It's So-say-shun time again at Blackwater

J. H. Osborne • Sep 27, 2019 at 3:30 PM

 You’ve probably heard about “the three Rs” of basic education in days gone by: readin’, ‘ritin’, and ‘rithmatic. But some folks long ago put a different twist on the three Rs they say were dominant at a certain time in the largely rural areas of Southwest Virginia: readin’, ‘ritin’, and Route 23. Sometimes they add “north” to the last R. Route 23 brought some people south into Kingsport in search of steady jobs. It still does. Others, though, headed north where Route 23 held hopes of good jobs across Ohio and into Michigan.

The “readin’, ‘ritin’, and Route 23” phrase perhaps more often is attributed to the communities of Eastern Kentucky. Country singer Dwight Yoakum, an Eastern Kentucky native, wrote a song about it back in the late 1980s. But I’ve long heard it proclaimed about Southwest Virginia as well. And it is, basically, the reason four of the 37 churches of the Eastern District Association of Primitive Baptists are clear up in the Dayton, Ohio area.

I’m bringing this up now because next weekend (October 3-6) members of those four churches will, as they have many times since the 1930s, make the journey back to this region. They’re coming to the 167th annual meeting of the the Eastern District Association. Or, as I wrote a couple of years ago, “the 'So-say-shun,” as I heard it called most of my life. The Association will be jointly hosted by a group of Southwest Virginia churches (Roller’s Chapel, Cadet, Wallen’s Creek, Blackwater Lick, and Davis Chapel) at the former Blackwater School. It’s not unusual for members of the four Ohio churches to travel down to Southwest Virginia or Northeast Tennessee, as the Association has only be held in Ohio a handful of times over the last 80-plus years. If my count is right, the Association has “gone to” Ohio hosts seven times since the first of the four churches there joined the Association in 1938.

According to the minutes of the 166th annual Association:

• “Over 80 years ago, people from various mountain sections of Virginia, Tennessee and Kentucky began to migrate to the area of Ohio as they sought a more prosperous way of life. Many found employment in industrial plants in this area and established their homes and farms in this vicinity.”

• “Although they were enjoying their new homes and better means of earning a living, there was something not quite to their satisfaction. They visited various churches and sought to worship with them, but there was a spiritual atmosphere they had known previously that was missing. They started having services in their homes, in groves, or wherever a building could be found when weather prevented them from meeting outside.”

• Fairview Primitive Baptist Church became the first to organize in 1938. A building was constructed in August of that year and the church was formally organized with the help of Elders E.A. Robinette, W.H. Burke, H.V. Hall, and J.H. Sybert with a total of 18 members. It “lettered in” to the Association in October 1938 with 37 members on the roll.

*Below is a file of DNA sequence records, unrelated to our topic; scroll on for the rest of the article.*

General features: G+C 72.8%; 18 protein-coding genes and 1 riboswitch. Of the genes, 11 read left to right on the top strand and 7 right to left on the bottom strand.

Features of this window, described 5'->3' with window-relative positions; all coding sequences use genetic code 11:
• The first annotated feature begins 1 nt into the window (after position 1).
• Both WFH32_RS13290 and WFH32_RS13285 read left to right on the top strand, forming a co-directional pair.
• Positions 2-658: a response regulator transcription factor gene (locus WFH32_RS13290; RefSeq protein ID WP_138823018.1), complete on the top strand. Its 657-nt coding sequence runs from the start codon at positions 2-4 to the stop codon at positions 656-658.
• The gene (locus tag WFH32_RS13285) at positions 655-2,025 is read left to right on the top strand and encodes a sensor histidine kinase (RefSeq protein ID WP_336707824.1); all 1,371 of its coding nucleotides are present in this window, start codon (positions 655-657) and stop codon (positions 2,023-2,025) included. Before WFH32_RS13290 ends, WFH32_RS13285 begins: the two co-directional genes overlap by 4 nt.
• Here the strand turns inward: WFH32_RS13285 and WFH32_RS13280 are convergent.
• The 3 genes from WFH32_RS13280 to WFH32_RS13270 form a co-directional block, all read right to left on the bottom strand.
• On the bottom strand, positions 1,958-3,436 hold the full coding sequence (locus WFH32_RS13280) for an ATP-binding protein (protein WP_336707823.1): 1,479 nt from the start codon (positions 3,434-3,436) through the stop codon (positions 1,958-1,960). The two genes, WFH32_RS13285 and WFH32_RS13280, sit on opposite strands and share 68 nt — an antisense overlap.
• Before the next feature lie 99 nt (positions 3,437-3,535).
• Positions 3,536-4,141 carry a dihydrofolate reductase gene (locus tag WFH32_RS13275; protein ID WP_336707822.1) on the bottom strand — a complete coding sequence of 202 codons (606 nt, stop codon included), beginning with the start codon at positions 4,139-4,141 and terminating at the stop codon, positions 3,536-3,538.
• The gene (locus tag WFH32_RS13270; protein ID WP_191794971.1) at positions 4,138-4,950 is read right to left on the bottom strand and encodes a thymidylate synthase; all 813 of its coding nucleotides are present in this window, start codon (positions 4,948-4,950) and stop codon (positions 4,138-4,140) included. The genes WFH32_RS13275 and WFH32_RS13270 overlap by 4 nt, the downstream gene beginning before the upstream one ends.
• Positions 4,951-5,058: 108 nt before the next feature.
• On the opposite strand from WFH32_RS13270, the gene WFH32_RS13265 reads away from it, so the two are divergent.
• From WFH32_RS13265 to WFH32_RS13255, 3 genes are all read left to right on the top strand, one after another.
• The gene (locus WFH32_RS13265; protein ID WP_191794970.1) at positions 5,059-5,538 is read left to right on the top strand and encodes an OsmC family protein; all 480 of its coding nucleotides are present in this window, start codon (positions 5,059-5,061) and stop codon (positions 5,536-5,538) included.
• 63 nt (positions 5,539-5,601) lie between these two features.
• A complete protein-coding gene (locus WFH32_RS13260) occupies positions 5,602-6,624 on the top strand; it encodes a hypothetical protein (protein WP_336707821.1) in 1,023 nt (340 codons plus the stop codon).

• Rose Chapel lettered in and was accepted in 1958. Clear Springs lettered in at the 114th annual Association in 1966. And Macedonia dates from 1994.

The four Ohio churches jointly hosted the Association last year (at Clear Springs). Mom and I went and had a really good time. It was her first time traveling to an Association in Ohio. We can’t say enough nice things about how well the churches there hosted the four-day event. We had a good drive up and another back. We did not take Route 23, instead taking 11W to 25E to Interstate 75. It was the first time either of us went smack through the middle of Cincinnati. And when the skyline came into view we both let out an appreciative “ahhhh.” From the backseat cousin Phyllis (Hunt Manis) was giving a brief overview of the city, based on her visits to relatives there as well as simple pleasure trips.

The Association’s host church was in the greater Dayton area, but south of downtown. Cousin Tim Roller, from Indianapolis, joined us for the day on Saturday. By then, we all knew the Association this year had “gone to” the Southwest Virginia churches.

Each year churches that want to host the Association the following year make a “plea” to do so during the business session on Friday. Fairview and Clear Springs pleaded to host this year’s Association. So did the five Southwest Virginia churches. Note: each church in the Association sends delegates to vote on business matters, with each church having four votes. The pleas process is sort of round-robin style, each seeker is allowed two speakers, alternating from one seeker to the other and back. The Ohio speakers pleaded to serve the Association again this year, pointing out they had everything there and in place. The Southwest Virginia speakers invited them to come to Southwest Virginia and see the hills. “You know up here you get to look out at all this flat land. I invite you to come down to the holy hills of God and I really think yo would enjoy yourselves. Y’all did an outstanding job. Let us serve you as you have served us.” The Ohio speakers pointed out how often they’ve driven to the hills over the years and that the rest have never traveled to Ohio two years in a row. They stressed they weren’t offended, but said they weren’t going to just give up without even trying to get it back for a second year.

In the end, a clear majority of delegates voted the Association this year will “go to” the Southwest Virginia churches.

One special perk we enjoyed was getting to meet several cousins, descendants of Mom’s maternal Aunt Doshia Willis Wallen, who made that migration years ago to Ohio — probably on Route 23.

J.H. Osborne covers Sullivan County government. Email him at [email protected]


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